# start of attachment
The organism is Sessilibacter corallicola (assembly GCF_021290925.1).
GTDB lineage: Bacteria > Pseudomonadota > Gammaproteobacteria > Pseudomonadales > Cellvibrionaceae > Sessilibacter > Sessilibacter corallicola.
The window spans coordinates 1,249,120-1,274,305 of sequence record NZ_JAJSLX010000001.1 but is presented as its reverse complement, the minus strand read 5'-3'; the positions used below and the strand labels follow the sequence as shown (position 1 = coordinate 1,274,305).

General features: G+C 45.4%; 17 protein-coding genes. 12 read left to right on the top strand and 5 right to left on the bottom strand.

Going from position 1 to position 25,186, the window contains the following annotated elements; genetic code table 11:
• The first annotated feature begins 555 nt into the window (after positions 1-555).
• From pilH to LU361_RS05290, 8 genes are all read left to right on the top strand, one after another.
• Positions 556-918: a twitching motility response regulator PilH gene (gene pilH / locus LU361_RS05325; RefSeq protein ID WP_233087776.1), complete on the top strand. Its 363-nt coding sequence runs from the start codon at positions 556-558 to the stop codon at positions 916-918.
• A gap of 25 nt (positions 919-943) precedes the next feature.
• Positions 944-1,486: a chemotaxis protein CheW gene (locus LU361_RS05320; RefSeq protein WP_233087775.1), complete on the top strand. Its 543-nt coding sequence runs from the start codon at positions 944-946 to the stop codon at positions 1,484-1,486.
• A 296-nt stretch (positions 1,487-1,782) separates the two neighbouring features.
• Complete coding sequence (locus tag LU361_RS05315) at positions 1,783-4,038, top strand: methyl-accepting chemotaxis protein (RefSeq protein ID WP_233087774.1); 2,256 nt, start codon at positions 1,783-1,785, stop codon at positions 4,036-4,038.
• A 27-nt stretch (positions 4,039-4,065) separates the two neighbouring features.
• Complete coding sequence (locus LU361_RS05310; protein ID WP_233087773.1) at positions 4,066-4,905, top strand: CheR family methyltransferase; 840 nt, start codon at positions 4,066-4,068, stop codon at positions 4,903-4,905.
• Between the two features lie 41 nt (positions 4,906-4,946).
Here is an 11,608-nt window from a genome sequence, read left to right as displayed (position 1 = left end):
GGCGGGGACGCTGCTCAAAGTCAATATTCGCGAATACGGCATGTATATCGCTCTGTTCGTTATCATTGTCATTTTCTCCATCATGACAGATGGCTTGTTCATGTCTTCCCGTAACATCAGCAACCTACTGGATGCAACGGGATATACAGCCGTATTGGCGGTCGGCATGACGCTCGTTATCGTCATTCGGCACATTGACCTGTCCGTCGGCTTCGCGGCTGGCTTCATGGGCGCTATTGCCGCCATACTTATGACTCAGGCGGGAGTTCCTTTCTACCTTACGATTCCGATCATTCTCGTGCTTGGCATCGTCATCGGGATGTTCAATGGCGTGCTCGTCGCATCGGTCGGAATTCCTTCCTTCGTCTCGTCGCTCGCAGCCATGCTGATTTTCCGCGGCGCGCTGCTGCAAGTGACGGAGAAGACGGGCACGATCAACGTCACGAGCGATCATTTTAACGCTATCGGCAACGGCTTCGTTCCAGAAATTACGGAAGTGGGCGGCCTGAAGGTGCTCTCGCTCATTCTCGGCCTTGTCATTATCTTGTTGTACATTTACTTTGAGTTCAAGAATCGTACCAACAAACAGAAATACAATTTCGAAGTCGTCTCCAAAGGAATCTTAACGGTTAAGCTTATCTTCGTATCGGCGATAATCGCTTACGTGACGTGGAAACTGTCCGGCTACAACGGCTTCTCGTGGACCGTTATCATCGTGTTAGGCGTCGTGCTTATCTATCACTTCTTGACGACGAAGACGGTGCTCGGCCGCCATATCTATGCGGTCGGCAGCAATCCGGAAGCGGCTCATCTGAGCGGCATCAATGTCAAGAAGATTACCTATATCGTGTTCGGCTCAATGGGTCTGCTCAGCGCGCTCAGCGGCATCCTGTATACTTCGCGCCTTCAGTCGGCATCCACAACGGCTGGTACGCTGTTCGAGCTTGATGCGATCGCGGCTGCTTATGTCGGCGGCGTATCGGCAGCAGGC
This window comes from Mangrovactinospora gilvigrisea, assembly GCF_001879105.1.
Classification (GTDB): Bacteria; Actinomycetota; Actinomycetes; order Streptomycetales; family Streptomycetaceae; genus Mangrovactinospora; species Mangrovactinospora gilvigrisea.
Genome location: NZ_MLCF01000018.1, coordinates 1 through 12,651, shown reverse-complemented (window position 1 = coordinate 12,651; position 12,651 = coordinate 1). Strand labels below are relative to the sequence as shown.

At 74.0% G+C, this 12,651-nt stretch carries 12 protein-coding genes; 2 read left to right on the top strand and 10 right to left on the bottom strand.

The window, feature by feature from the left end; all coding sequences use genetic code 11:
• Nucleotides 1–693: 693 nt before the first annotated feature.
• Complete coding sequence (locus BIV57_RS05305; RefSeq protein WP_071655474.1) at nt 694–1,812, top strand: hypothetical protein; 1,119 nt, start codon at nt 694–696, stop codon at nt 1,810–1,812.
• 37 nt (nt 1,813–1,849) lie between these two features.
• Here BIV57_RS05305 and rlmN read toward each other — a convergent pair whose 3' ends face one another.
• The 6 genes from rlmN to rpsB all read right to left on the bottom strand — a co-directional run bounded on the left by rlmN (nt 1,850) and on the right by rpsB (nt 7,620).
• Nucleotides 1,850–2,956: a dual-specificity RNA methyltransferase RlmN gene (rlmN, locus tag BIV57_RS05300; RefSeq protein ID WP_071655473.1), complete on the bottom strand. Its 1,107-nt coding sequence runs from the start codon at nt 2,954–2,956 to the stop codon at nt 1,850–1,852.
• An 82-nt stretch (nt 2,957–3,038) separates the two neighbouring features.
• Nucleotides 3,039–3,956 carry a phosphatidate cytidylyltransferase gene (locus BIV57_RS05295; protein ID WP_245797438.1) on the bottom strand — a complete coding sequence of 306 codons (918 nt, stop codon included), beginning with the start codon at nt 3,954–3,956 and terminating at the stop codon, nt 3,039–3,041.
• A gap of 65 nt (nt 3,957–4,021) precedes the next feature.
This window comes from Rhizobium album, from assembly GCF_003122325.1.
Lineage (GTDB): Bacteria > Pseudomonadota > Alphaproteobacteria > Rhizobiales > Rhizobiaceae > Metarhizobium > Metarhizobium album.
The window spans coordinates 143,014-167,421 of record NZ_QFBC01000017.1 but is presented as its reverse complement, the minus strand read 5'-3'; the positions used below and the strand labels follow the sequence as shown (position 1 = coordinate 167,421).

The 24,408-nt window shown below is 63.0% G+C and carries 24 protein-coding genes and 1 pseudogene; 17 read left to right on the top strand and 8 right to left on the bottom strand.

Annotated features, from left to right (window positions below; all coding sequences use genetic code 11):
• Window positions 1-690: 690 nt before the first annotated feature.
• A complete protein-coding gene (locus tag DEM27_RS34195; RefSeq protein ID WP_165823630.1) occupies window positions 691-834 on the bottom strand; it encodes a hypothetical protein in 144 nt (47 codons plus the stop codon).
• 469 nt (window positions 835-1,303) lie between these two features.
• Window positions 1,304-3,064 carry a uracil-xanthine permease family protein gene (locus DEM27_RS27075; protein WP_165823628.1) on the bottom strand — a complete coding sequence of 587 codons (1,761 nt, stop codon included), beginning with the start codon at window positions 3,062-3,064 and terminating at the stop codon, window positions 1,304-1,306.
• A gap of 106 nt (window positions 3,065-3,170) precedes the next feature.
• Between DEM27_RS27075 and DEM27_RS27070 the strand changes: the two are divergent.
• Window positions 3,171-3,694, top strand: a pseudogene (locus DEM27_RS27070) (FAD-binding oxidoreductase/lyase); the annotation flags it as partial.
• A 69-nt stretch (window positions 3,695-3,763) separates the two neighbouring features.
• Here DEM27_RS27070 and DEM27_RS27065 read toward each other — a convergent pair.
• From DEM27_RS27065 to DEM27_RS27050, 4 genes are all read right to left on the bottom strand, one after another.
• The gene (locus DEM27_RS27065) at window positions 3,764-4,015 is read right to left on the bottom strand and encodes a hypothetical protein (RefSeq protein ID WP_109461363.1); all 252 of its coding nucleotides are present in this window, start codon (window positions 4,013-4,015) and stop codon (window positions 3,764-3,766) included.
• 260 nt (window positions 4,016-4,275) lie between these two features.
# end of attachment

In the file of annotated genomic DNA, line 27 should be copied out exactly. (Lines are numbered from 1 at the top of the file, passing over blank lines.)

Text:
• The 6 genes from rlmN to rpsB all read right to left on the bottom strand — a co-directional run bounded on the left by rlmN (nt 1,850) and on the right by rpsB (nt 7,620).